On the other hand, respondents' expert, Ronald Rubino, testified, and his appraisal concluded, that there is an established national submarket for the sale and purchase of built-to-suit net lease national chain drugstores, which provides an abundance of drugstore comparable sales, both local and regional, for use in the sales comparison approach. Notably, petitioner's expert agreed that there is a wholly separate national net lease drugstore real estate submarket and further acknowledged that his appraisal cited to and relied upon a national "Net Lease Drugstore Market Report." This report is published by The Boulder Group, which describes itself as "a boutique investment real estate service firm specializing in single tenant net lease properties. The firm provides a full range of brokerage, advisory, and financing services nationwide to a substantial and diversified client base, which includes high net worth individuals, developers, REITs, partnerships and institutional investment funds" (The Boulder Group, http://bouldergroup.com/ [accessed June 18, 2015]). Respondents' expert also included a reference to The Boulder Group net lease market report in his appraisal. In other words, there is no serious dispute that the submarket identified and relied upon by respondents' expert exists, and sales and rental data for that submarket are readily available (see Brooks Drugs, Inc., 51 AD3d at 1095; Matter of Eckerd Corp. v Gilchrist, 44 AD3d 1239, 1240-1241, lv denied 10 NY3d 707). It is noteworthy that petitioner's expert also recognized that the boundaries of the applicable submarket "are not purely physical or geographical" and, "to the extent that the market is the meeting place for buyers and sellers of real estate of a given type, the participants who deal within its confines set the boundaries of the market." Nonetheless, in his appraisal, petitioner's expert disregarded the applicable submarket and relied upon properties that are clearly outside of the well-recognized parameters of the net lease national drugstore submarket.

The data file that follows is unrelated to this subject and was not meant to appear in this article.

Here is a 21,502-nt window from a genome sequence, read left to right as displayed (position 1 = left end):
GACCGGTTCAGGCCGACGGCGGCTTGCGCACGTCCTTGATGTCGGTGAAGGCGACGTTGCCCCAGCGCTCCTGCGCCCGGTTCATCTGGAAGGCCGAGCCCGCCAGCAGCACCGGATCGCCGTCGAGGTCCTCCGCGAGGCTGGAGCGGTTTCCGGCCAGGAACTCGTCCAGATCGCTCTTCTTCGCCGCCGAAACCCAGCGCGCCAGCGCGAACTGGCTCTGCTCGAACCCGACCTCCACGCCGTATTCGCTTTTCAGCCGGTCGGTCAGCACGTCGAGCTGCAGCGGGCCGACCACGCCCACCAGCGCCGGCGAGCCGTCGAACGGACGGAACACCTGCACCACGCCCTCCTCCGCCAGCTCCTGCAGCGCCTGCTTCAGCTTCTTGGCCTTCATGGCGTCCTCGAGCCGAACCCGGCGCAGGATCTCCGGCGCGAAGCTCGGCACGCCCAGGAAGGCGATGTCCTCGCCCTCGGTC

On the other hand, in reaching his valuation through the use of the sales comparison approach, respondents' expert identified and used nine commercial properties, eight of which were improved and occupied as national retail drugstore chain locations. Those eight properties were clearly within the recognized parameters of the national net lease drugstore submarket. The average sale price for those comparables was $4,716,648. Respondents' expert gave the recent sale of the subject property the "most weight" as the "best indicator" of the market value of the subject property. Petitioner's expert considered the 2003 sale of the subject property but "did not put any weight on it."